The nuclear Triad consists of three areas of delivery: Intercontinental Ballistic Missiles (ICBM), Strategic Submarine Ballistic Missiles (SSBN) and heavy bombers. Two of the three are located at Minot Air Force Base in Minot, North Dakota.
The nuclear capability of the United States Military provides an umbrella of defense and deterrence that protects us and allows our forces and our allies to move and operate around the World.
There is no more important mission in the U.S. military. Every aspect of the mission seems to have an elevated aspect to it.
The North Dakota Air National Guard's 219th Security Forces Squadron, in conjunction with the U.S. Air Force active duty components at Minot Air Force Base, continue to make an ever-increasing total force contribution to that mission.
"Total force" is the U.S. Air Force term used for integrating Air National Guard, Reserve and active-duty components together for military missions being done throughout the world, and the work being done in the Minot Air Force Base missile field complex is an example of the total force concept.
"We are now an active component in the operationalization of the National Guard, rather than a strategic reserve in our mission, and we are currently the only ANG unit working like this in the missile fields," said Lt. Col. Tad Schauer.
Full-time, active Guard reserve (AGR) and traditional North Dakota Air National Guard members are performing the real-world mission of missile field security on a daily basis throughout the Minot Air Force Base missile field complex near Minot, and it has evolved into a normal activity for the 219th SFS to take over a large sector of the complex each year for an annual training period.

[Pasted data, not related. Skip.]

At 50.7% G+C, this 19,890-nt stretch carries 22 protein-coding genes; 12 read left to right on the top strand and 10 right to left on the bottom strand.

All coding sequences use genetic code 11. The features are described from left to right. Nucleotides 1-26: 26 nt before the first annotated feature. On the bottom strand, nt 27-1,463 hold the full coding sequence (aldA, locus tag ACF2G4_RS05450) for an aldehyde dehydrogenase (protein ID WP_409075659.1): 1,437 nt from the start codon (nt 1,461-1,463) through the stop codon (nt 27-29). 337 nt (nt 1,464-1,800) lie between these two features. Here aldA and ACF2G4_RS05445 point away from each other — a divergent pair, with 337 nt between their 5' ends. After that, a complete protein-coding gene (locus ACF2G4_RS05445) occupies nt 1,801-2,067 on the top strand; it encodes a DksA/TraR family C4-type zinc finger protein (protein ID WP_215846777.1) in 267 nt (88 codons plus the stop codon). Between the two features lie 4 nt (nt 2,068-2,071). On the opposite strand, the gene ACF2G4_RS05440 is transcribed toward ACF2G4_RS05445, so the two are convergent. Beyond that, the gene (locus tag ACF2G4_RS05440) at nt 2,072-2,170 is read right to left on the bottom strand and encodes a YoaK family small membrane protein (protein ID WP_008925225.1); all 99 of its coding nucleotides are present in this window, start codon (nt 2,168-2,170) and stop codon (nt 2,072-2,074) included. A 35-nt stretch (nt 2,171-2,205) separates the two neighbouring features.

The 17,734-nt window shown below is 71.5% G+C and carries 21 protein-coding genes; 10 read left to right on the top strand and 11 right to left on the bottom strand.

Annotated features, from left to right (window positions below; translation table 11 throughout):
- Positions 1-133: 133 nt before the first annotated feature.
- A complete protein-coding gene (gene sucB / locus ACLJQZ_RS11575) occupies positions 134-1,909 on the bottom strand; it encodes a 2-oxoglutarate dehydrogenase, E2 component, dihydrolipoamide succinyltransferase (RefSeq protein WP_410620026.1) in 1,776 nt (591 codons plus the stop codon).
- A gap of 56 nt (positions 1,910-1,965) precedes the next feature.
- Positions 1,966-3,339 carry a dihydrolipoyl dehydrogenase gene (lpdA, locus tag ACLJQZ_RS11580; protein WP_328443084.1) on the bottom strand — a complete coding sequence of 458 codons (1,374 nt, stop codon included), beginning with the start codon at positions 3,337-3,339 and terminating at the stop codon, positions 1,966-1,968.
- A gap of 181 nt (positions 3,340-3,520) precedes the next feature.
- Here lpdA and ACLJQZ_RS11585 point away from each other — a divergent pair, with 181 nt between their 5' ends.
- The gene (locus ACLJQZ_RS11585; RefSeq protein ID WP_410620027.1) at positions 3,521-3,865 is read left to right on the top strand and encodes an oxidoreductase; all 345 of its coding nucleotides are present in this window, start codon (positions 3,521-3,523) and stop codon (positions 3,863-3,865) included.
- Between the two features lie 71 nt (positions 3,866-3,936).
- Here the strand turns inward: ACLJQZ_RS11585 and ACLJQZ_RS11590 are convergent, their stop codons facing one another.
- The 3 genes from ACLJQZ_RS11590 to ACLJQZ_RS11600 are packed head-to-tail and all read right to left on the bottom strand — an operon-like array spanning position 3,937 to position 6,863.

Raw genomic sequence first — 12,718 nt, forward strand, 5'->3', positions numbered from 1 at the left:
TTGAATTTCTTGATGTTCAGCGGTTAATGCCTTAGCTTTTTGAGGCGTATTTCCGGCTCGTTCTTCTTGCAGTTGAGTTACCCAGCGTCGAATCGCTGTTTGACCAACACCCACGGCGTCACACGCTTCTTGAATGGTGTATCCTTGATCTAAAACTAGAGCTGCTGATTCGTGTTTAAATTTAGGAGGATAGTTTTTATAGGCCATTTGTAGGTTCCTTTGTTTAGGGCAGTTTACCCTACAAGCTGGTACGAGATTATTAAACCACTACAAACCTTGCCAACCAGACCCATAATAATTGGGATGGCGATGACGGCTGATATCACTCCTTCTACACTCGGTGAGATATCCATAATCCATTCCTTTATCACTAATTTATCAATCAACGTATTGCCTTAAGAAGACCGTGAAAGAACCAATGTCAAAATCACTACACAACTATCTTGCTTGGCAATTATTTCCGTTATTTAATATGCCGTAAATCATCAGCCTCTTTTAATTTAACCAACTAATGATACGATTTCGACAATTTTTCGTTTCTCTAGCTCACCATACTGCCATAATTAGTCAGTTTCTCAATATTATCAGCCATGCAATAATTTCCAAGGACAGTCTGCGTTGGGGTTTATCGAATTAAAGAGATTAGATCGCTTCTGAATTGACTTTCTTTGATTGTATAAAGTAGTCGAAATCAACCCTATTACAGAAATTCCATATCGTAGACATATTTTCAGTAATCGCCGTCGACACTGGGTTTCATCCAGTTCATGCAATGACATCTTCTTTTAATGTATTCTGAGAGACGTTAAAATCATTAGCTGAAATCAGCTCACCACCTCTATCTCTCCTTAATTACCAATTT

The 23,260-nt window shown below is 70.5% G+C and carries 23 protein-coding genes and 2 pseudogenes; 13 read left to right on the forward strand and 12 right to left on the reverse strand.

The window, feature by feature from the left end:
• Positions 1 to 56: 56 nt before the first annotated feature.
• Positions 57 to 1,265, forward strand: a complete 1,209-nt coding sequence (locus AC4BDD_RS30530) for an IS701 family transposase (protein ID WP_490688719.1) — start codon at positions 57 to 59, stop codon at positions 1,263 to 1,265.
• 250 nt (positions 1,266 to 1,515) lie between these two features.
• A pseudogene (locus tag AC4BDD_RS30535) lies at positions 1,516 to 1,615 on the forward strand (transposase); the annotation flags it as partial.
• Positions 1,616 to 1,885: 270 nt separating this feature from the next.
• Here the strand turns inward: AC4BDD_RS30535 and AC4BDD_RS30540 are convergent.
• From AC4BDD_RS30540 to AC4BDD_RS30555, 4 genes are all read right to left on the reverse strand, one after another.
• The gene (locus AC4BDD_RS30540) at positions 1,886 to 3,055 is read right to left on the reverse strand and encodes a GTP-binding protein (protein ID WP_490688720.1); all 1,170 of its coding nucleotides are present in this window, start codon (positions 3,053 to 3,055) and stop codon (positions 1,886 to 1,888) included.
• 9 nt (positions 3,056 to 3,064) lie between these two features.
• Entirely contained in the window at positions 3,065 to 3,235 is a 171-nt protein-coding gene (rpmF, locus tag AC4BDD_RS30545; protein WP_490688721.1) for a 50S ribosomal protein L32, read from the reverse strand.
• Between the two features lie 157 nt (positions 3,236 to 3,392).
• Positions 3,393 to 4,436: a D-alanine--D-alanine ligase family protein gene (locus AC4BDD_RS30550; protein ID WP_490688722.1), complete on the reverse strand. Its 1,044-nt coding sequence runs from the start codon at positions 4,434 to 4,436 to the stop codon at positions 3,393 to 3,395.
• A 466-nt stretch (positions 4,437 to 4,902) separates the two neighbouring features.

The 219th SFS, a detachment of the N.D. Air National Guard's 119th Wing, is made up of full time and traditional personnel, all trained to perform the same missile field security mission. The AGR, personnel who are the full-time staff members, work jointly with the U.S. Air Force active-duty personnel regularly and are seamlessly blended in the missile field security mission, along with the traditional Air Guard personnel.
The traditional Air Guard personnel train one weekend per month and 15 days each year in their missile field security and support jobs. The traditional Guard members sometimes work more than their 15 days each year -- if it is beneficial to the mission -- and their civilian work schedule allows for them to do so.
The AGRs are tasked with training the traditional Guard members during monthly unit training assemblies, as well as doing their full-time security work in the missile fields.
"The 219th is doing the annual training in conjunction with our mission," Schauer said.
Training for the 219th SFS members culminated May 23 through June 4 with a two-week period, where N.D. Air National Guard members took primary positions for missile filed security in an entire 'sector' of the missile field complex. This is the fourth time such a surge has happened with the 219th SFS in the complex, which covers 8,500 square miles over the North Dakota plains and includes dozens of missile alert facilities and missile launch facilities.